Tuesday, December 28, 2010

A Writer's Work is Never Done

Even when he's not "working", i.e. going to an office or pulling down a W-2 (or more likely a 1099) a writer is working.  I bet my "to-do" list rivals the most industrious and driven office puke. And in some ways I bet it's more important, because my list drives my life, and not some soulless organization that would drop me in a minute despite the emotional and physical energy I'd devote to it.

I have plays to write. Yes, real plays that have to be written for next semester and to send out to theaters. And I have plays to send out to theaters around the world. Just last week I sent three short plays to a theater in Romania. Why? Why not? The theater was looking for plays, advertised for them in the United States, and I would love to see how my work plays in Romania.

I have plays and books to read. Plays for the Boston Theater Marathon, and books to read for my own education. Every time one of my professors mentions a book or a play or a movie that I'm not familiar with, I go to the library and pull it out. The stack of books is impressive, but when people ask me what I do without a television, they should see the stack. And I know most people's eyes would glaze over, but mine do too when I hear about Mad Men. (Just the other day on Hulu I pulled up a clip of Glee, just to see if my opinion had changed, the same way people will try Brussel Sprouts.) Nope.

I have a syllabus to write for the English class I'm teaching next semester. It's almost there, but I don't want any surprises somewhere around week 12, where we're all looking at each other going, now what? More on this in an upcoming blog.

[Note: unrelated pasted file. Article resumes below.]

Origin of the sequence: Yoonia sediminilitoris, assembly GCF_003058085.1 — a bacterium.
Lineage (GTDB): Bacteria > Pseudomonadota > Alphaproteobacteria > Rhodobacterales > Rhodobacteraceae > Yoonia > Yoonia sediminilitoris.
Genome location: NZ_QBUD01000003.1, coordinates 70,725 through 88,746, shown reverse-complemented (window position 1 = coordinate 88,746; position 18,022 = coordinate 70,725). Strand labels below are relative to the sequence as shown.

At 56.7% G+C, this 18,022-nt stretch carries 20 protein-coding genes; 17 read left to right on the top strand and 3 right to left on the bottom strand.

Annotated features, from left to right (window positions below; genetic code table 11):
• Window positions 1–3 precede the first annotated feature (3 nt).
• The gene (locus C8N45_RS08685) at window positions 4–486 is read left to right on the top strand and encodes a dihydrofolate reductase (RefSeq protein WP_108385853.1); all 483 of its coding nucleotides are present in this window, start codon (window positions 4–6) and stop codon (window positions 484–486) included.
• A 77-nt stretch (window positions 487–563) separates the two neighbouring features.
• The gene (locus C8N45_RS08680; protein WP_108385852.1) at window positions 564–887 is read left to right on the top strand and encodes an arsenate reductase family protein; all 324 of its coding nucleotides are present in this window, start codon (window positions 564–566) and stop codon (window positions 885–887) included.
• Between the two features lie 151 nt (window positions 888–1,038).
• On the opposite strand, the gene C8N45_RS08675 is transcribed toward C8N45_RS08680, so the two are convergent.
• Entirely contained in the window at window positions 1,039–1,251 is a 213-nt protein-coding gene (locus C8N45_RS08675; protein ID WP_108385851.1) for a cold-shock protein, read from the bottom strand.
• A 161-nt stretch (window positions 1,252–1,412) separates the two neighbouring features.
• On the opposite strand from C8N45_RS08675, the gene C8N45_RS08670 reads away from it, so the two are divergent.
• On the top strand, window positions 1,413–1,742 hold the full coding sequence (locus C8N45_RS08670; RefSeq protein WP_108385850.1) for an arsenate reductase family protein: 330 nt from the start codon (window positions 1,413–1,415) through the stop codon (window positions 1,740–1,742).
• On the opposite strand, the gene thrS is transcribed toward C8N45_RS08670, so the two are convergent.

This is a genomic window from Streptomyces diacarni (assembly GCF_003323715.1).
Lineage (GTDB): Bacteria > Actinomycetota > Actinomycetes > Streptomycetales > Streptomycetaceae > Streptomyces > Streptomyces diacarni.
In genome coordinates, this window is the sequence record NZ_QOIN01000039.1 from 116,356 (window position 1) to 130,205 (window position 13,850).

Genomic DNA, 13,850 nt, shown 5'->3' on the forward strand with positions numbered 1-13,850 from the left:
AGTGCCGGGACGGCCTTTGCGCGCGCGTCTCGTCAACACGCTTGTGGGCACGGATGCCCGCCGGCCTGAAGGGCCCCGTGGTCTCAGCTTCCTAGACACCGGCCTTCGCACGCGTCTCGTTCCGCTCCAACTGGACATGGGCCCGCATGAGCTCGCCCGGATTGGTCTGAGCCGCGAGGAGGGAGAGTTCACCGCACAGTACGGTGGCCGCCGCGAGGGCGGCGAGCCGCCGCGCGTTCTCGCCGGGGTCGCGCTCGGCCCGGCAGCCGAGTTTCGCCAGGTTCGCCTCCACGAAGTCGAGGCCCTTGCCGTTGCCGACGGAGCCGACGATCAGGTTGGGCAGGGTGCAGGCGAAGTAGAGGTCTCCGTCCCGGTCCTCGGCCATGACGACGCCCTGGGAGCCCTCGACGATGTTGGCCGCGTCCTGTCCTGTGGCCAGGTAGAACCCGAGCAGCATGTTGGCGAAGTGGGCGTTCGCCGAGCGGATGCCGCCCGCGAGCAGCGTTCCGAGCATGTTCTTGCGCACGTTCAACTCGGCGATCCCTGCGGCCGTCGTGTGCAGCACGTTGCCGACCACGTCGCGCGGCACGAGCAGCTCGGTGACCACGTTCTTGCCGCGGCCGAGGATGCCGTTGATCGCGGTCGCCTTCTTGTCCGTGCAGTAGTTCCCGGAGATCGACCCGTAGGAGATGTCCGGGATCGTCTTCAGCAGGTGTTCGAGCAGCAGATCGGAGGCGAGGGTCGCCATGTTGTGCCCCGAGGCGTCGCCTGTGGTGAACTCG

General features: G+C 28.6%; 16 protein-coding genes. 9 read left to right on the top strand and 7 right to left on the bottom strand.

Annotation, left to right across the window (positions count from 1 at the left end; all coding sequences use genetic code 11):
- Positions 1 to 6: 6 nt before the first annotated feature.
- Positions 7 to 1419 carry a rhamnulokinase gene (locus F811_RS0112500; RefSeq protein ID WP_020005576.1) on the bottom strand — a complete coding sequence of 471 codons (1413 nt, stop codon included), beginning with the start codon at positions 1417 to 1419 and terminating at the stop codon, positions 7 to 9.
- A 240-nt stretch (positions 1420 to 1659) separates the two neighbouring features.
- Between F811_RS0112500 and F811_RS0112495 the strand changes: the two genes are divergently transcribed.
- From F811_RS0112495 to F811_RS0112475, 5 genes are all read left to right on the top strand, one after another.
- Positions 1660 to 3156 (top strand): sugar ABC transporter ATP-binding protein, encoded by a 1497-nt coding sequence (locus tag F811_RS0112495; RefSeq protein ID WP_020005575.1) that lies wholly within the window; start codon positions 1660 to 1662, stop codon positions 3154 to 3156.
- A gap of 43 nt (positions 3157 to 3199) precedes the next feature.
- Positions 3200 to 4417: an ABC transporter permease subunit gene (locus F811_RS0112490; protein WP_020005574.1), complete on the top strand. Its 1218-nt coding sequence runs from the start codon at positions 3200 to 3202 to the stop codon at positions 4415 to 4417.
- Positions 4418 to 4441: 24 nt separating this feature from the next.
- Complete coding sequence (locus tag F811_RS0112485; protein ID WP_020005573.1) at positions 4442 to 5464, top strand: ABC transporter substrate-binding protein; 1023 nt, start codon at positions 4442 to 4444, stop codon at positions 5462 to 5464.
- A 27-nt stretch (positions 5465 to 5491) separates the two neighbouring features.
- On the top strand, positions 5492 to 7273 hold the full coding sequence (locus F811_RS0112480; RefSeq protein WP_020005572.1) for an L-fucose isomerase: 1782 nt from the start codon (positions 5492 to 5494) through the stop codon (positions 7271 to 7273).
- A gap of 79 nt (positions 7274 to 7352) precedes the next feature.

I have to finish the proposal for a fellowship I'm applying for for next fall.

And I have to write a long overdue letter to a cousin whose wife died many months ago, but I just haven't been able to pull the words together. Families are like that. I could sit here and blather on for 2,000 words, but to write 100 meaningful words to a man who lost his wife of 50 years or so absolutely freezes me.

This is my day. And cook and pick up the apartment. And it's all self-induced. I don't have a manager who has to tell me what to do. Or a boss who lets me know when I can take a break. Or a anyone who says I have to do this or that or sit in on this meeting or when I can go to the bathroom or if I can take a vacation. (When I was in the corporate world, I think the one thing I resented the most was having to get permission to do things that were in my life.)

I do what I want, and everything you just read about are things that I want to do. Me. Not someone else. Me.

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